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Q&A with Ai Ra, MS in Bioinformatics

Ai Ra shares their Northeastern experience in the Master of Science in Bioinformatics program, one of our professional master’s program offerings.

Q: What master’s program are you currently in, and what is your predicted graduation year?

I’m enrolled in the Master of Science in Bioinformatics program with a projected graduation date of Spring 2022.

Q: Why did you decide to enroll at Northeastern University and pursue this degree?

As I was finishing my Master of Music degree and the COVID-19 pandemic began, I was looking for a way to further my education and career in STEM. I found the field of bioinformatics by chance, but it felt like something I’ve needed to do my entire life. I’ve always been curious about genetics, cancer, rare diseases, and gene-based therapies, so discovering this field was fascinating. The program at Northeastern was among others I applied to, but the one I wanted to attend the most because of the co-op program. No other degree I saw had built-in career experience before graduating.

Q: Tell us about your experience with this program so far.

Shifting from music back to STEM has been an enormous challenge and was made even more challenging by the bulk of my degree being online. This semester has been primarily on-ground, and I am thankful for that.

Q: What has been your favorite part?

My favorite part has probably been working as a teaching assistant for the professional development for co-op class. Doing this has allowed me to further my professional skills while interacting with and helping my colleagues.

Q: Are there any particular faculty or resources that have helped you succeed in this program?

Stefan Kaluziak and Alex Susienka have been integral to my experience here at the College of Science.

Kaluziak has served as a tremendous mentor, providing advice on what skills I can cultivate to further my career, delivering job search guidance, and sharing general life advice for being a bioinformatician.

Susienka has made himself an unlimited resource of ways to practice and improve professionalism, providing support at every good and bad moment while I’ve been here, and allowing me to grow into a young professional.

Q: What do you believe to be the biggest strength of the Bioinformatics program?

The biggest strength of this program is the co-op opportunities. This kind of career experience leads to potential employment in ways other programs cannot compete.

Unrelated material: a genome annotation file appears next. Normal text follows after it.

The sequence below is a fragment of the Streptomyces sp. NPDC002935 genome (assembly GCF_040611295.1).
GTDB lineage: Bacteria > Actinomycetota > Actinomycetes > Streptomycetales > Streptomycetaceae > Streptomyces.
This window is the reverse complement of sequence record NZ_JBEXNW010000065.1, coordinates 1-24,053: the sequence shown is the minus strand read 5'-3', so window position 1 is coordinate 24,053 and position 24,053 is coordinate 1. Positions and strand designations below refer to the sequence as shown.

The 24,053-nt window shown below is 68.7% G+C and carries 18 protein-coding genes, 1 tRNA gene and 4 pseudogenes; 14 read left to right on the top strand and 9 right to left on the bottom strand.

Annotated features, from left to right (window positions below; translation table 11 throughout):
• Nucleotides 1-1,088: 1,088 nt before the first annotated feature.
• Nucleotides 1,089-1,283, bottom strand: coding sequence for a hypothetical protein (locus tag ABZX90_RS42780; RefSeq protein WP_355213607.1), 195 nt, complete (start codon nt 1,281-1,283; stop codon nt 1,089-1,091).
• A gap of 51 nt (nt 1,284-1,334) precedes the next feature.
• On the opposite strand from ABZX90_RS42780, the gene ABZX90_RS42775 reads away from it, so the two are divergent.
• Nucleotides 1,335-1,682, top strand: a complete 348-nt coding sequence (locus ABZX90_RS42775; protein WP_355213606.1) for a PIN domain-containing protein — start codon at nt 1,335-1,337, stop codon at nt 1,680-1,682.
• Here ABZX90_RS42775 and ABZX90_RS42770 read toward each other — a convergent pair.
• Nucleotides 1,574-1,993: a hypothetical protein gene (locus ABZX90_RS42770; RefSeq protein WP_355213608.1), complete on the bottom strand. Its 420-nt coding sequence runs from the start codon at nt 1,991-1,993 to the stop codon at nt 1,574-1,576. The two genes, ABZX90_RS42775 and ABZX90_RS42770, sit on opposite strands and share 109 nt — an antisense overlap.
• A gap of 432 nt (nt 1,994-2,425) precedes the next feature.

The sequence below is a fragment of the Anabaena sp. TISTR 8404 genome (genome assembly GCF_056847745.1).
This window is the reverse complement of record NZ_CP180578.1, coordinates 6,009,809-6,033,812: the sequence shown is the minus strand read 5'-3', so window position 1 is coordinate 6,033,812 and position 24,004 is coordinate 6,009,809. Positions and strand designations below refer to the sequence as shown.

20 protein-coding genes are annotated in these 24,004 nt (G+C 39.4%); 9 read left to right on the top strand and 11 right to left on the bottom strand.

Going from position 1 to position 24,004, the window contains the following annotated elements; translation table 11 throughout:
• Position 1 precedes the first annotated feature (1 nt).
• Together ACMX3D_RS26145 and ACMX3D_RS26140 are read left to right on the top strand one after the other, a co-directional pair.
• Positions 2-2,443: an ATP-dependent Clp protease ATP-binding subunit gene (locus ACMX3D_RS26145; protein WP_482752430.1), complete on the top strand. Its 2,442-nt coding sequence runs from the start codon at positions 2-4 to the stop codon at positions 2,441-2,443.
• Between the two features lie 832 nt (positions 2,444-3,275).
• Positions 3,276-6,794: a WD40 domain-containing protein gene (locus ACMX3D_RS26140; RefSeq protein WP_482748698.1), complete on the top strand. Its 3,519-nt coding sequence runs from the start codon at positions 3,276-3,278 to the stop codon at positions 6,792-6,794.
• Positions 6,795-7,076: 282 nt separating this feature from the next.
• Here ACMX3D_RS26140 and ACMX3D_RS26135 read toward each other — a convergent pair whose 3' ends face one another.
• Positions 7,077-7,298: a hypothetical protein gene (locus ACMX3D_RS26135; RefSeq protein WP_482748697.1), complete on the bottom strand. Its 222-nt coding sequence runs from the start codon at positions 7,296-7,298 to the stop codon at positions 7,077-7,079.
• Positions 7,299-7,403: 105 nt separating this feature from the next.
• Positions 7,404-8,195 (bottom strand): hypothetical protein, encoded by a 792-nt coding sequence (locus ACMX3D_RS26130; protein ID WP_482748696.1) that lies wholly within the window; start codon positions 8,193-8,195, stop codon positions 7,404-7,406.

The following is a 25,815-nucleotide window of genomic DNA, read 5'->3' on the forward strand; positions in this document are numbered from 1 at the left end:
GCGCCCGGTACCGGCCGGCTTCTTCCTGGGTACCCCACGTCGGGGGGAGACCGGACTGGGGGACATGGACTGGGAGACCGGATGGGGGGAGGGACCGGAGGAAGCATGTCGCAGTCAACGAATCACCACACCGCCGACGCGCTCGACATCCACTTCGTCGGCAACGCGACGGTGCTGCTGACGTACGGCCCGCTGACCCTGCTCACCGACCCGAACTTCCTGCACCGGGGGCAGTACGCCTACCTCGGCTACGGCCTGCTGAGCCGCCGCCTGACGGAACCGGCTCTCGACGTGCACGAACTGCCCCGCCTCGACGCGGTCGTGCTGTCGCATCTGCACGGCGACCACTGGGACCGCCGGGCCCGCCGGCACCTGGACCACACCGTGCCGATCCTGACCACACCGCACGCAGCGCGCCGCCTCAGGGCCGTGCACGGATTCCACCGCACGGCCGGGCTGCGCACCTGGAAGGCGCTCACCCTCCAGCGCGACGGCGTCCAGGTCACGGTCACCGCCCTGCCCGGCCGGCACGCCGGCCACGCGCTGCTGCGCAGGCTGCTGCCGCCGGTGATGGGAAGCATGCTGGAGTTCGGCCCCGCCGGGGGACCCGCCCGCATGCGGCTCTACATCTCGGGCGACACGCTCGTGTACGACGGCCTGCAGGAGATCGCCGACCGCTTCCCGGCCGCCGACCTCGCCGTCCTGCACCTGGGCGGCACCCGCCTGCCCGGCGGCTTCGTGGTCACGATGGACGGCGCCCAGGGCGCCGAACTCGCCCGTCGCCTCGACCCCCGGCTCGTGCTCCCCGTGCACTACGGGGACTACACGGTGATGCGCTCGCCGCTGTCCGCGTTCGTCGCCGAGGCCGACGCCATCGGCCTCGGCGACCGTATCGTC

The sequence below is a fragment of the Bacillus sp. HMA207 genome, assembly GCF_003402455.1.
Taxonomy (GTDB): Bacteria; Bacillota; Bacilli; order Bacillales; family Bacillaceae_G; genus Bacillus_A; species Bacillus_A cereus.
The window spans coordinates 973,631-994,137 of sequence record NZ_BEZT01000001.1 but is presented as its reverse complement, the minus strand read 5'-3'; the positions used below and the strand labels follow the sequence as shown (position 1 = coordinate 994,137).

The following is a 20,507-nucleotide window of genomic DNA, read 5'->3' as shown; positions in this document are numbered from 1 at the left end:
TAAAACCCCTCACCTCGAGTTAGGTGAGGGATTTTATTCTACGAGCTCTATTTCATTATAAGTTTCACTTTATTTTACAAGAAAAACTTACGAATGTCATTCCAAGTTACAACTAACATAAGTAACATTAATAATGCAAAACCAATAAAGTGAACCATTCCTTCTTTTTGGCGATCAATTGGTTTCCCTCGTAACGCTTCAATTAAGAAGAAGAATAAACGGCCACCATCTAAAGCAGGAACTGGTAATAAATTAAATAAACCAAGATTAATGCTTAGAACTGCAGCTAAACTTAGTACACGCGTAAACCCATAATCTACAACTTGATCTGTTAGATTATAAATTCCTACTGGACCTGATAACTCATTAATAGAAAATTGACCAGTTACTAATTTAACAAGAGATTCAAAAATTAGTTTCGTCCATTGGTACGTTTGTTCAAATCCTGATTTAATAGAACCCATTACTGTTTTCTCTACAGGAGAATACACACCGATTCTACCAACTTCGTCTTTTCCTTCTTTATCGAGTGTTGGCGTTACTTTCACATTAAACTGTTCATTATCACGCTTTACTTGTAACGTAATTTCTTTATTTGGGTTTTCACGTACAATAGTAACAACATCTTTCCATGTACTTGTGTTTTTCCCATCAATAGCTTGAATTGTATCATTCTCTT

Q: Tell us about your co-op experiences. How have these informed you on what you plan to do in the future?

I experienced co-op at a big pharma company called Abbvie. There were both ups and downs to this experience, the least enjoyable being that it was primarily remote due to the state of the pandemic at the time. Despite this, my co-op at Abbvie allowed me to work on programming with real-life experimental data, learn new skills, and interact with professionals with different levels of expertise from me. In addition, this co-op revealed to me the things that I want from my future employment and things I would like to avoid. I also acquired a new mentor at Abbvie who became very invested in my career growth and integral to obtaining a full-time position before graduation.

Q: Which skills have you learned from the Bioinformatics program have proven most useful during co-op or that you think will be helpful to you during a future job search?

Of course, the most valuable skills I have gained from the program have been my programming skills. Before enrollment, I had nearly no programming experience.

Q: What are your post-graduation plans?

I have been very fortunate to have secured a full-time position at NYU Langone Health, acting as the Bioinformatics Analyst for their Translational Immunology Center. I thank Northeastern for this opportunity, but especially my College of Science mentors Kaluziak, Susienka, and Jesus Paez-Cortez of Vertex Pharmaceuticals.

Q: What advice do you have for students in similar fields?

My advice is to practice, know your worth, and connect with everyone you meet as much as possible. When I say practice, I mean practice your coding skills. Almost everyone in this program is new to programming, and the only way to improve is to practice. Being down on yourself and writing yourself off as “not good at programming” will only harm you. Instead, focus on what you are good at and try to improve every time you put your hands on the keyboard.

Knowing your worth means understanding that – you are in high demand as a graduate of Northeastern’s Bioinformatics program. Do not settle for any job offer that is not exactly what you want. Finally, it would help if you connected with others. Since I connected with my teachers and mentors, I could secure a job before graduation and believe I deserve it!

Learn more about our graduate programs and student experiences here.